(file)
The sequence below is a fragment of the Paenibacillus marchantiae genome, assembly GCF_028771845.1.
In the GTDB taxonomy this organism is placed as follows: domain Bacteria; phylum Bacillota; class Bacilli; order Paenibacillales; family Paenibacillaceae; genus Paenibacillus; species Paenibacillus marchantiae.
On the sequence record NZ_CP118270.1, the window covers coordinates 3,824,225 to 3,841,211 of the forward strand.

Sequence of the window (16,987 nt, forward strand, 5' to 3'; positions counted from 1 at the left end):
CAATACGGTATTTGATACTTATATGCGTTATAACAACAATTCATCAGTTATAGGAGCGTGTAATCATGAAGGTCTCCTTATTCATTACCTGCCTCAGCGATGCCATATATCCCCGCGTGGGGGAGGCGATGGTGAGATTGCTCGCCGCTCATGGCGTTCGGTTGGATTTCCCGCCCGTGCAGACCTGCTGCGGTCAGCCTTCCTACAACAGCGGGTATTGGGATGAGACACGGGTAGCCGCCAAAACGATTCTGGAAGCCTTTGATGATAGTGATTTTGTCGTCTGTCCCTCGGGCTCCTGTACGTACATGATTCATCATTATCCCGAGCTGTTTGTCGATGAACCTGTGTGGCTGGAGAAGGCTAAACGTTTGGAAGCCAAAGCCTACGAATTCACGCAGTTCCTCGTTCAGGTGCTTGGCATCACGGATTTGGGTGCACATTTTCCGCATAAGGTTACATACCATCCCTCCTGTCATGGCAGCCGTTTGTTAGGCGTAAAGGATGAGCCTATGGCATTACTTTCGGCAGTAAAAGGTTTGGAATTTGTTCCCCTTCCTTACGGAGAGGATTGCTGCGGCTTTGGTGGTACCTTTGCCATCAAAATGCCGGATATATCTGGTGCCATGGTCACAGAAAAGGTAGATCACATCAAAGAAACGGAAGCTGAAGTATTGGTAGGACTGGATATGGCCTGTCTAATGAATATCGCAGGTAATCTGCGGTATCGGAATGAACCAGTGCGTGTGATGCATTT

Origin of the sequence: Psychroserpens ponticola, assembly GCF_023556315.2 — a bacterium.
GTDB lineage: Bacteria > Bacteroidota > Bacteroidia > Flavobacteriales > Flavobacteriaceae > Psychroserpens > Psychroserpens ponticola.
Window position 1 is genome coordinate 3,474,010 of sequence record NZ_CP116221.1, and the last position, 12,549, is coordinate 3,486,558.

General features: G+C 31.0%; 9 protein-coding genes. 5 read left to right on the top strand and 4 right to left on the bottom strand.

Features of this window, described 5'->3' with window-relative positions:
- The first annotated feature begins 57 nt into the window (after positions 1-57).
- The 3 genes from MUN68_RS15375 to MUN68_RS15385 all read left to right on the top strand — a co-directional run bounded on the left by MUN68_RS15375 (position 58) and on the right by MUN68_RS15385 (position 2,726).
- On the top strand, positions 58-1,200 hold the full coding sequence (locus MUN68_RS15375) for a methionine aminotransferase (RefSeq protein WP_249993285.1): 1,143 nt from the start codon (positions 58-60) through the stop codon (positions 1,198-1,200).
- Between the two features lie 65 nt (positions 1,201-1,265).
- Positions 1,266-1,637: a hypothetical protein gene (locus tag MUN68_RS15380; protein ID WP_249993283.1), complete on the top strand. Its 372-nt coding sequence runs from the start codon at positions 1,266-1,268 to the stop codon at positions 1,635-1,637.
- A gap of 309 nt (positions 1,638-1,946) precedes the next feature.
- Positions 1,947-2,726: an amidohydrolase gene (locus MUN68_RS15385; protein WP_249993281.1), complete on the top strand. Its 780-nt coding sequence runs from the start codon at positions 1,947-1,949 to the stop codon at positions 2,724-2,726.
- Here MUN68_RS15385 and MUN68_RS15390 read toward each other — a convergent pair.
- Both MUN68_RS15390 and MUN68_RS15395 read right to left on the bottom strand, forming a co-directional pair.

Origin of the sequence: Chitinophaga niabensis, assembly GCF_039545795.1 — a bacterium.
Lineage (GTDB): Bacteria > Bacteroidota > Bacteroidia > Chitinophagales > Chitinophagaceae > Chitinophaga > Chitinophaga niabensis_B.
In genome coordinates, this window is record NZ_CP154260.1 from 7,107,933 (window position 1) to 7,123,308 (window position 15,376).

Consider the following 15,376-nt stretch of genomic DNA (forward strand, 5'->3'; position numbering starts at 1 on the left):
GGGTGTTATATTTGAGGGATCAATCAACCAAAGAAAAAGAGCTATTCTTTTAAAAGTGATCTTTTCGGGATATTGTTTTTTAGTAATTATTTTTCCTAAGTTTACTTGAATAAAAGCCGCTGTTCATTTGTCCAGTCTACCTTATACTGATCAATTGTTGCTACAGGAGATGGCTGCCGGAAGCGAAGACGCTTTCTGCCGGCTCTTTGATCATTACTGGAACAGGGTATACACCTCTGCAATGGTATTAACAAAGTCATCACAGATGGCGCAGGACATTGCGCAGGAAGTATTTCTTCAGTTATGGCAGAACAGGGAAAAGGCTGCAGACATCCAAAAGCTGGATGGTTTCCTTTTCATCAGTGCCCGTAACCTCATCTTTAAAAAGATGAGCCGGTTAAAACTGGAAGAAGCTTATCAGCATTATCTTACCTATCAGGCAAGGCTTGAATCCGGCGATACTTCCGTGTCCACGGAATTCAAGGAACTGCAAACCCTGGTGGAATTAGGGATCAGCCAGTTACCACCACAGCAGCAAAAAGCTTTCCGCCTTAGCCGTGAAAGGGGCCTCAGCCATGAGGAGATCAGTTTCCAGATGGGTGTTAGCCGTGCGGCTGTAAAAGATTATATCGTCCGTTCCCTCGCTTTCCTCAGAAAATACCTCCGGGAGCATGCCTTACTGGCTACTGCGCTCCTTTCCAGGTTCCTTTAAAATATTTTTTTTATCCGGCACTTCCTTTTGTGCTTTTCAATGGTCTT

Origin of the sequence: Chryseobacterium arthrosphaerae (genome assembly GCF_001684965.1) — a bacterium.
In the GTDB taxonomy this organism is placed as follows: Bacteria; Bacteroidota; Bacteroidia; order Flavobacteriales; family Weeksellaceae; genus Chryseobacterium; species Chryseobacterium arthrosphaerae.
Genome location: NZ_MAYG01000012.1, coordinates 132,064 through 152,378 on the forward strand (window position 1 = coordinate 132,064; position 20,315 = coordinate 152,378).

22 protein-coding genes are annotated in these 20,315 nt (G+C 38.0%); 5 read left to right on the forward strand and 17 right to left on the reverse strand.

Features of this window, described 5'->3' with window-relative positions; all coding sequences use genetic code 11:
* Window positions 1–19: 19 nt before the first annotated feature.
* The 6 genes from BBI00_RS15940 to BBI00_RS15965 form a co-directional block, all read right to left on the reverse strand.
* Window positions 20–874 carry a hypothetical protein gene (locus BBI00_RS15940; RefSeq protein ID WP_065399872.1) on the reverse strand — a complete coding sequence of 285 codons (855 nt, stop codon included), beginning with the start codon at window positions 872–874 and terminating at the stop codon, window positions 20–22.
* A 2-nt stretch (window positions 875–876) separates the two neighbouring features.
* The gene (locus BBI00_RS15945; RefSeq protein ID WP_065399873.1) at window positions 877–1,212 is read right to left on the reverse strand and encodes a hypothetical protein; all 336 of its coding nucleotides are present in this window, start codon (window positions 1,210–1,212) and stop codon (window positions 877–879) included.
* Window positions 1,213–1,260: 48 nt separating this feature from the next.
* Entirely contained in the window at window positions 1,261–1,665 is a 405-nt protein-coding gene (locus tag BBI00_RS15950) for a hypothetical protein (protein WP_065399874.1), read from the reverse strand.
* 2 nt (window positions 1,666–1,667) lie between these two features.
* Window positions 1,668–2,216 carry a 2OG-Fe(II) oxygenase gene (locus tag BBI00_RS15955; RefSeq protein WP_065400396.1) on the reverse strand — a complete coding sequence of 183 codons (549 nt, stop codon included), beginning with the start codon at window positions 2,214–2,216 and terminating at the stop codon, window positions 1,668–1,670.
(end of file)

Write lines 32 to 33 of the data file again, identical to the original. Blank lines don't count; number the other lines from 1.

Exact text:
* Window positions 20–874 carry a hypothetical protein gene (locus BBI00_RS15940; RefSeq protein ID WP_065399872.1) on the reverse strand — a complete coding sequence of 285 codons (855 nt, stop codon included), beginning with the start codon at window positions 872–874 and terminating at the stop codon, window positions 20–22.
* A 2-nt stretch (window positions 875–876) separates the two neighbouring features.